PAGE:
When my husband was in Tennessee and I would go visit him we stayed at one of those extended stay hotels companies use.
There was a maintenance man there called John who was just lovely. I used to chat to him on my way to and from my walks.
One of his expressions, he used this a lot, was "don't get in a rush now". This made particular sense when it was hot, but I think he said it year around.
This has stayed with me because it struck me as such an unusual way to look at things.
Me being far more north than a Yankee and of a world where "I am so busy" and "have so much to do" are what everyone says to each other instead of hello.
I thought of John last night when I opened up a new shirt pattern with 12 pieces and I thought, that's such a lot of work I am going to be busy.
But then I thought.
Barbara you have already enough clothes in your closet for four people. You are not going to be standing by naked waiting for this shirt to be made before you step out of the house.
I can take my time with this, all 12 pieces, and the world is going to proceed just fine.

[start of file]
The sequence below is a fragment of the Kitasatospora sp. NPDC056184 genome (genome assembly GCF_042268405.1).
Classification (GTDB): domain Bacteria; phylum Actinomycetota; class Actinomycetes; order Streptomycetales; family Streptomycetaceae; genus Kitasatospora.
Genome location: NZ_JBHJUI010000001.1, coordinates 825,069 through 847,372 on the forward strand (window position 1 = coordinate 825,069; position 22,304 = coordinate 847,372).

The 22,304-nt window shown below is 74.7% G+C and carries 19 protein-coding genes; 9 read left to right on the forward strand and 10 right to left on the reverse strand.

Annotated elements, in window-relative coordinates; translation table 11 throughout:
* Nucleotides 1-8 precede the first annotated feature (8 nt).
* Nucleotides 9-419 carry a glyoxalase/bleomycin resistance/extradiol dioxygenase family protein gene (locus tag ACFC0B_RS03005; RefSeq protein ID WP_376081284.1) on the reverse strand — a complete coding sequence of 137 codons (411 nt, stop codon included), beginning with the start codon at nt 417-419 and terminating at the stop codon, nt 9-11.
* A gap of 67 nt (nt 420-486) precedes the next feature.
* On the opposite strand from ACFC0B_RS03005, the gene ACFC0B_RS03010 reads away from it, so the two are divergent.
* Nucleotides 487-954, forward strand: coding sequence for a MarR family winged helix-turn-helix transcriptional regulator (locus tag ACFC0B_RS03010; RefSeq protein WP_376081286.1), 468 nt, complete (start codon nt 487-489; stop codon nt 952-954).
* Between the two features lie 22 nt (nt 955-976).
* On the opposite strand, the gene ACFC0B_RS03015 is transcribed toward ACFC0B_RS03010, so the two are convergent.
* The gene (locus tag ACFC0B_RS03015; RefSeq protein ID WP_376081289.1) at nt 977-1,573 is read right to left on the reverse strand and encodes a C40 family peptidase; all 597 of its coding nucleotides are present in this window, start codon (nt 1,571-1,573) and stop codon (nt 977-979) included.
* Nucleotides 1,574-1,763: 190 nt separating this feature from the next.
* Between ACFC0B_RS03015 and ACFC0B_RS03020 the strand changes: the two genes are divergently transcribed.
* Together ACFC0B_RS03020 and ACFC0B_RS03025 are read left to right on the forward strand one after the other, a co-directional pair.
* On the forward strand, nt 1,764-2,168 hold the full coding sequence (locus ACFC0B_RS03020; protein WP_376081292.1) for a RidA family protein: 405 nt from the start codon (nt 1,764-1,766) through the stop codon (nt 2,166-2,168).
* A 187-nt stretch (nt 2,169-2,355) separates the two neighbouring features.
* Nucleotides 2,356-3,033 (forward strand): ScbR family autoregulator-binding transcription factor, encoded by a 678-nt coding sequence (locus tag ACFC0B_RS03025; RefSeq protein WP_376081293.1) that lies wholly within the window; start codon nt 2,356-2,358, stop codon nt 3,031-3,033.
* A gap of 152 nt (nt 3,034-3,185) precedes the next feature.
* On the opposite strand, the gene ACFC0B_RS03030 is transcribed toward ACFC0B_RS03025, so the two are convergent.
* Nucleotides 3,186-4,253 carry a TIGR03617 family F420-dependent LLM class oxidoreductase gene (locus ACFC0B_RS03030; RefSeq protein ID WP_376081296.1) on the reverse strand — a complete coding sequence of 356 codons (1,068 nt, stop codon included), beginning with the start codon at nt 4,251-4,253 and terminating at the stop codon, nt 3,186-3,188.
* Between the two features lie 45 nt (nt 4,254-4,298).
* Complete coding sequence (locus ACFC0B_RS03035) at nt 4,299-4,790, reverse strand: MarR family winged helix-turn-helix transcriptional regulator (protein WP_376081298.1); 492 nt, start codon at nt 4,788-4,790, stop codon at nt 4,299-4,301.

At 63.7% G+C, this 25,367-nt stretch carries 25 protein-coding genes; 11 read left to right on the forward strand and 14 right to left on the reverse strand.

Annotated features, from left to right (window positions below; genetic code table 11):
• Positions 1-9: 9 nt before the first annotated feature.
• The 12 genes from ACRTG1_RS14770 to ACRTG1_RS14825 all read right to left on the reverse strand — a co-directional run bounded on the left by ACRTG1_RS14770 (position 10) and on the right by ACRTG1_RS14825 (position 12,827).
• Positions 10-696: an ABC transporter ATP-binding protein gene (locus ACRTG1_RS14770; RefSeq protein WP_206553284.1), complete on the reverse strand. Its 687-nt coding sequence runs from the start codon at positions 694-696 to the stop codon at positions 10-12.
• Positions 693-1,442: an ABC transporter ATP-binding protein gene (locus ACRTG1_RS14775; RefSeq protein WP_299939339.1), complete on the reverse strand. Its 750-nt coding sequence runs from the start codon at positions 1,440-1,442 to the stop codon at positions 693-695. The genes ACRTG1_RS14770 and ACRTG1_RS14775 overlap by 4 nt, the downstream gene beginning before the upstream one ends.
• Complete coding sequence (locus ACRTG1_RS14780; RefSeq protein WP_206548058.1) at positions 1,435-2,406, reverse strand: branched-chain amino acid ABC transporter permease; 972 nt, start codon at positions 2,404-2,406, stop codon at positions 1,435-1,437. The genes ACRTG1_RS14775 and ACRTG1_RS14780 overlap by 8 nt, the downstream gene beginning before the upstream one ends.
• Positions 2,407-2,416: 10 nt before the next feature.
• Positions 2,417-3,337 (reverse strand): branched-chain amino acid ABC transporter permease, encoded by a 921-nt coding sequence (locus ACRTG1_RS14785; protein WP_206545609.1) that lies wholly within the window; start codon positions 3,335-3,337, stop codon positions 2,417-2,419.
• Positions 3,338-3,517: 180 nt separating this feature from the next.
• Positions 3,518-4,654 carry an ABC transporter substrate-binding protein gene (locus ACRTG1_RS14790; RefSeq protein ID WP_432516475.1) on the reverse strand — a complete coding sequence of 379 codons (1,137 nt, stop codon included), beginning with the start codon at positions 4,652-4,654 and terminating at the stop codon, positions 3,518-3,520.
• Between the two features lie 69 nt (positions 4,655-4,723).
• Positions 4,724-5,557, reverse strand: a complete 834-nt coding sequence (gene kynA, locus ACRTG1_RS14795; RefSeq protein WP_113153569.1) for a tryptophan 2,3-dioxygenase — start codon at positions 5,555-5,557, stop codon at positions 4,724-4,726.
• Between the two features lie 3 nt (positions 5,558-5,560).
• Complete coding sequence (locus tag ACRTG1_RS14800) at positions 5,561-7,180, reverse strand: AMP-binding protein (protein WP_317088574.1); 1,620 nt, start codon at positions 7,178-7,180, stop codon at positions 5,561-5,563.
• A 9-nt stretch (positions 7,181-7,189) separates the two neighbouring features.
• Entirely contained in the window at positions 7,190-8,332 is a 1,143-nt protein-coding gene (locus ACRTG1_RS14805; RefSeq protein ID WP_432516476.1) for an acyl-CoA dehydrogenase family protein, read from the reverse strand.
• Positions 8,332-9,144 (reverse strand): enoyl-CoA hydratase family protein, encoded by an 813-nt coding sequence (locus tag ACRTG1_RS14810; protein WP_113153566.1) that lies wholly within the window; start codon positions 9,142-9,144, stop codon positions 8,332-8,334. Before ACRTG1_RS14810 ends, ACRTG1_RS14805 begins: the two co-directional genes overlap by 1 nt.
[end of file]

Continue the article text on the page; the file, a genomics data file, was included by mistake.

I have been thinking a lot lately about what I need to do next in my life, doing more teaching of sewing is one thing, but it has occurred to me that one of the first things I need to do on a personal level, right now, is re-evaluate my relationship with time.
I'm thinking that if you are not in such a rush you have actually have more time.
Ponder that one with me.
More time maybe to chat with folks and have conversations they will remember.
- I am a mother, a new grandmother, and a teacher. But whatever happens in my life, I keep sewing. I have worked as a political communicator and now as a teacher in my formal life. I have also written extensively on sewing. I have been a frequent contributor and contributing editor of Threads magazine and the Australian magazine Dressmaking with Stitches. My first book Sew.. the garment-making book of knowledge will be published in May 2018 and is available for pre-order from Amazon